Abstract Nanotechnology is enjoying an impressive growth and the global nanotechnology industry is expected to exceed US$ 125 billion by 2024. Based on these successes, there are notions that enoug…
Last year, an Impossible Whopper — next year, reusable packaging? Burger King has been leading the charge on food service sustainability and is now taking a step into the circular economy. The fast food chain announced earlier this month that it will begin offering reusable packaging, starting next year. A trial will begin at select restaurants in New York, Portland and Tokyo for sandwiches and drinks. Making this move possible is Burger King’s partnership with TerraCycle’s Loop initiative, which facilitates corporate transitions to reusable packaging. The trial is part of Burger King’s goal to source all packaging from renewable, recyclable or certified sources by 2025. And this step forward couldn’t have come at a better time, as many restaurants have resorted to single-use options during the coronavirus pandemic.
Now that the European Commission has finally published its Plastics Strategy, the EU institutions should take inspiration from the best practices out there to make the upcoming legislation on single-use plastics work for citizens, the planet and the economy. Ariadna Rodrigo is product policy campaigner at Zero Waste Europe, part of the Rethink Plastic alliance.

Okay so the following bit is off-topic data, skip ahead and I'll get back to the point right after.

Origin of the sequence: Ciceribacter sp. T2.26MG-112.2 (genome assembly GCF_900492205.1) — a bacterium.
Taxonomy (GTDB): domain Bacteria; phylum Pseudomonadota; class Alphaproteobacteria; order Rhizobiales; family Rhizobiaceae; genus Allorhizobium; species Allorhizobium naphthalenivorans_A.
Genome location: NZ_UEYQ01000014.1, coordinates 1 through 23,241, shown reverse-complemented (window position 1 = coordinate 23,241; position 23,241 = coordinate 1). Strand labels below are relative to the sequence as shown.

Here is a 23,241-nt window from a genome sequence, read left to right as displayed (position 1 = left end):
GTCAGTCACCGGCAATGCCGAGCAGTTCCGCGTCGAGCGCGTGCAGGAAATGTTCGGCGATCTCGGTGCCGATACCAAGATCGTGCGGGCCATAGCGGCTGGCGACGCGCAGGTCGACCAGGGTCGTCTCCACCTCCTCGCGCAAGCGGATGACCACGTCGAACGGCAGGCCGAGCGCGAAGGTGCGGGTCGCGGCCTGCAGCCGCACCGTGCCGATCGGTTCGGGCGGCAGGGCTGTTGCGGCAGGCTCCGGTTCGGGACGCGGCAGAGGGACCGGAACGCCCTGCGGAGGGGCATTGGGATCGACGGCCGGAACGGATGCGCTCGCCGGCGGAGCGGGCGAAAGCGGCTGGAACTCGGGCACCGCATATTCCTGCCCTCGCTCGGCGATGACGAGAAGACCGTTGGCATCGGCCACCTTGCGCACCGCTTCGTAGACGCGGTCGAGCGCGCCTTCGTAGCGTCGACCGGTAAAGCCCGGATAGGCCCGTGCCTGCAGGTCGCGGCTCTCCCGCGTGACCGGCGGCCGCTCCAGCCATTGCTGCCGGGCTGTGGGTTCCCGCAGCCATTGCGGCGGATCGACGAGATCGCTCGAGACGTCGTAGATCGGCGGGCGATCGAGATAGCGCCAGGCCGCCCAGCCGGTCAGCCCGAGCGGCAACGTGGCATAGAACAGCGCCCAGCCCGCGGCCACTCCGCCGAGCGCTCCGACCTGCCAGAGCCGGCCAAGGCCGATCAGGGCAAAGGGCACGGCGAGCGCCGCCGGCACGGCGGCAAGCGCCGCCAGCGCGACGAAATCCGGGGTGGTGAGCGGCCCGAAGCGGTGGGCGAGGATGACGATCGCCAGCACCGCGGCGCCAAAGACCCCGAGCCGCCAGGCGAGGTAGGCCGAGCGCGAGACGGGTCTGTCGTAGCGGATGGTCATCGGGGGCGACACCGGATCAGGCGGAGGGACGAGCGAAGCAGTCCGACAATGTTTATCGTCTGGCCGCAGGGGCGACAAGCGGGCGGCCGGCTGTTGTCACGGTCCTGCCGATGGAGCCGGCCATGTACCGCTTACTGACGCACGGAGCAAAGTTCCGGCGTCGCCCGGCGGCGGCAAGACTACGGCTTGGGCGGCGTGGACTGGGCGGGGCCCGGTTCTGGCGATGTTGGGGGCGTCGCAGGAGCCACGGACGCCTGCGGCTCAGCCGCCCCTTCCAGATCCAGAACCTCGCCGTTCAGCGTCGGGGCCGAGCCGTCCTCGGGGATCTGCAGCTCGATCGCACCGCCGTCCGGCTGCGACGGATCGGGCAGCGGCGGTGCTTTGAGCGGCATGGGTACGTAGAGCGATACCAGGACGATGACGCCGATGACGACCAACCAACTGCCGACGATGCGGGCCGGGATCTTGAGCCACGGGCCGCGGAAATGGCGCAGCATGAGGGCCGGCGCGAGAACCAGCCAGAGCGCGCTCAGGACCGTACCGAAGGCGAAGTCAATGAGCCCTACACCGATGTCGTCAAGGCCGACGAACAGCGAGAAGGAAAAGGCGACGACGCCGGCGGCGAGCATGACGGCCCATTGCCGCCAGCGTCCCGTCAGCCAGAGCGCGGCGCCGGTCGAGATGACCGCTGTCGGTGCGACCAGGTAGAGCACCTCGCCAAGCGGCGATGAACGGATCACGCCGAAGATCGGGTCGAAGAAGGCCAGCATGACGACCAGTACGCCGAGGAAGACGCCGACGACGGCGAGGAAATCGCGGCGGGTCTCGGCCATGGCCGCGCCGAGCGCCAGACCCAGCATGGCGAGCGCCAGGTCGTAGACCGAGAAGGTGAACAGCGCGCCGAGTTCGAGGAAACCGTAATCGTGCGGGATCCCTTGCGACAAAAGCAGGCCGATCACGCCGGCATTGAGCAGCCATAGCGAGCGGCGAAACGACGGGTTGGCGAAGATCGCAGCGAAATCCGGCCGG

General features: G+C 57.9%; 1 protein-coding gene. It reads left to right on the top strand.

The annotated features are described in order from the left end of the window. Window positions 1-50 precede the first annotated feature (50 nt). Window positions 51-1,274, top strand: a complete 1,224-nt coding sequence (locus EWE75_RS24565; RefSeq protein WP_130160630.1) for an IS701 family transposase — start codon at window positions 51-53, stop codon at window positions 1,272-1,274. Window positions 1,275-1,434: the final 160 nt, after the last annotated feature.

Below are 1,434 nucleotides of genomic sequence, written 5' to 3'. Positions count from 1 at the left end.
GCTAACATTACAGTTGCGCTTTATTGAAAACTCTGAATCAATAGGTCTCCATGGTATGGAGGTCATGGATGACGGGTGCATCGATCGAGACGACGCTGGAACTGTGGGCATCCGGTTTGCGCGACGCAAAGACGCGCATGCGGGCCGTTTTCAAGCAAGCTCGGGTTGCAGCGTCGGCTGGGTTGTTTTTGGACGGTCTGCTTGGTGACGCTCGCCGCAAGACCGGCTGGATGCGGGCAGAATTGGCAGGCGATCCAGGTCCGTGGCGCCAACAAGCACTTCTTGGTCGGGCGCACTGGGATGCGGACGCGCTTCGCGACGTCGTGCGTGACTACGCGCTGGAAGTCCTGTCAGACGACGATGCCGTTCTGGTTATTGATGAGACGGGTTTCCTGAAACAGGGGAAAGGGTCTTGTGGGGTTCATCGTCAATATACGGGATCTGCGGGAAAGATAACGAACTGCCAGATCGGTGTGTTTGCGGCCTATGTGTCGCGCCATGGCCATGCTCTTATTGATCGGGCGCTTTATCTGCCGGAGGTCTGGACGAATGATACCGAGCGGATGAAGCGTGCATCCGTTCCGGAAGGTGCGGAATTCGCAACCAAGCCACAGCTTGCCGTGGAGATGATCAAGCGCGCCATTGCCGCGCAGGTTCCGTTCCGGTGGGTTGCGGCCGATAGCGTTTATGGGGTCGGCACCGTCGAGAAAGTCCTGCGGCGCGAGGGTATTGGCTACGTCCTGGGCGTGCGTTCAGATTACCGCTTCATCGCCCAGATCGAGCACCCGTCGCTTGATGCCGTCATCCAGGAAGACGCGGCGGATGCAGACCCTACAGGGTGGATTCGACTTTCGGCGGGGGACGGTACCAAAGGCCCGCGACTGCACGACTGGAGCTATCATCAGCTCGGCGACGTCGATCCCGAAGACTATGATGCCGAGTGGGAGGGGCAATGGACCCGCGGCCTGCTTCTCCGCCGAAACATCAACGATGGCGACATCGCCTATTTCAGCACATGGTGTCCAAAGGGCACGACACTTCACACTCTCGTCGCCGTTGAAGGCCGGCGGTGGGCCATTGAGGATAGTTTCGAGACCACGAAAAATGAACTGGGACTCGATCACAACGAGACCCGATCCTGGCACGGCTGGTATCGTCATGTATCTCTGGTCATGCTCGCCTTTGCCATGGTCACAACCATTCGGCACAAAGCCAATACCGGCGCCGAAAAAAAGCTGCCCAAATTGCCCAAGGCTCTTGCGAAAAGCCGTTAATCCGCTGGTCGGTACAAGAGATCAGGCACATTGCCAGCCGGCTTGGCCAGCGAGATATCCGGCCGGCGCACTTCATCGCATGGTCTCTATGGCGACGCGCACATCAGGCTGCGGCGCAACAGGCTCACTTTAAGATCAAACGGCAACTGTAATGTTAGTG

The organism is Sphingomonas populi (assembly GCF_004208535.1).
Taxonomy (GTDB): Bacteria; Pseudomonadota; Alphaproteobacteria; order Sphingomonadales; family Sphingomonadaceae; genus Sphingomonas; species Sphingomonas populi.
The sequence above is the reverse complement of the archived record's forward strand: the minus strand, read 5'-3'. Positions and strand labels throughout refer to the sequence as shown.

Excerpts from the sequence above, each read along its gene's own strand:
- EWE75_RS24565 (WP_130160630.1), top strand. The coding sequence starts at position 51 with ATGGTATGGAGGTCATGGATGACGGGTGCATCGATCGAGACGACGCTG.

Late last month global circular economy organisation Circle Economy released their latest edition of the Circularity Gap Report, an initiative that aims to measure the state of the world economy from a circular perspective and identify key interventions to transition to a more circular model. Let’s deal with the most concerning aspect of their findings first. In 2018, when the first gap report was released, Circle Economy established that the global economy was just 9.1 per cent circular, already indicating a huge gap between the amount of resources we extract and what we effectively recover. Rather than increasing the amount of materials we reuse and recycle, however, the 2020 Gap Report found we have gone backwards.
Development of CO2-free drive technologies is a top priority for the BMW Group. Hydrogen vehicles can also play an important role in the growth of e-mobility and will become an additional option in the long term. Just like electric vehicles, hydrogen vehicles come with an electric drive train. However, they do not obtain the energy they need from high-voltage batteries, but produce it directly on board the vehicle from hydrogen. In this way, the use of innovative hydrogen technology can help further decarbonisation.
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